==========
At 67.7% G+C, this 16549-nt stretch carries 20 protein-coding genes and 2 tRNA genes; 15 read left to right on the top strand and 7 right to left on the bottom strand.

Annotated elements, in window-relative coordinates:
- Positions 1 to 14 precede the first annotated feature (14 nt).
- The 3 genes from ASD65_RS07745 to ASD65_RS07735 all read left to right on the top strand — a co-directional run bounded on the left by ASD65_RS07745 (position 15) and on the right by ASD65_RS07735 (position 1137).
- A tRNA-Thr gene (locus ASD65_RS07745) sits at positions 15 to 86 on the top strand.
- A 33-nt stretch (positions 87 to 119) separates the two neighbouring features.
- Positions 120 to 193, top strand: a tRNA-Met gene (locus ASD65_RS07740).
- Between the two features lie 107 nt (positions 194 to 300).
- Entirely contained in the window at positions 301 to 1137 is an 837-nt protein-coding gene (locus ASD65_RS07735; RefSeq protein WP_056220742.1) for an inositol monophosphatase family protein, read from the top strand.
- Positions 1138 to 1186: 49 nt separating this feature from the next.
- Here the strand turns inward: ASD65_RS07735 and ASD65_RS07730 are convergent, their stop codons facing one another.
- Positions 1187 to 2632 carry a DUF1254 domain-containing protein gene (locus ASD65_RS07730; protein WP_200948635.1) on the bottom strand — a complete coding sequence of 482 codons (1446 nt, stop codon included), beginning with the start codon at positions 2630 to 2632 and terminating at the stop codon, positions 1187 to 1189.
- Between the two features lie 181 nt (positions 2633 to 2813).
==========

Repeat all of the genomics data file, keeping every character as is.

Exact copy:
At 67.7% G+C, this 16549-nt stretch carries 20 protein-coding genes and 2 tRNA genes; 15 read left to right on the top strand and 7 right to left on the bottom strand.

Annotated elements, in window-relative coordinates:
- Positions 1 to 14 precede the first annotated feature (14 nt).
- The 3 genes from ASD65_RS07745 to ASD65_RS07735 all read left to right on the top strand — a co-directional run bounded on the left by ASD65_RS07745 (position 15) and on the right by ASD65_RS07735 (position 1137).
- A tRNA-Thr gene (locus ASD65_RS07745) sits at positions 15 to 86 on the top strand.
- A 33-nt stretch (positions 87 to 119) separates the two neighbouring features.
- Positions 120 to 193, top strand: a tRNA-Met gene (locus ASD65_RS07740).
- Between the two features lie 107 nt (positions 194 to 300).
- Entirely contained in the window at positions 301 to 1137 is an 837-nt protein-coding gene (locus ASD65_RS07735; RefSeq protein WP_056220742.1) for an inositol monophosphatase family protein, read from the top strand.
- Positions 1138 to 1186: 49 nt separating this feature from the next.
- Here the strand turns inward: ASD65_RS07735 and ASD65_RS07730 are convergent, their stop codons facing one another.
- Positions 1187 to 2632 carry a DUF1254 domain-containing protein gene (locus ASD65_RS07730; protein WP_200948635.1) on the bottom strand — a complete coding sequence of 482 codons (1446 nt, stop codon included), beginning with the start codon at positions 2630 to 2632 and terminating at the stop codon, positions 1187 to 1189.
- Between the two features lie 181 nt (positions 2633 to 2813).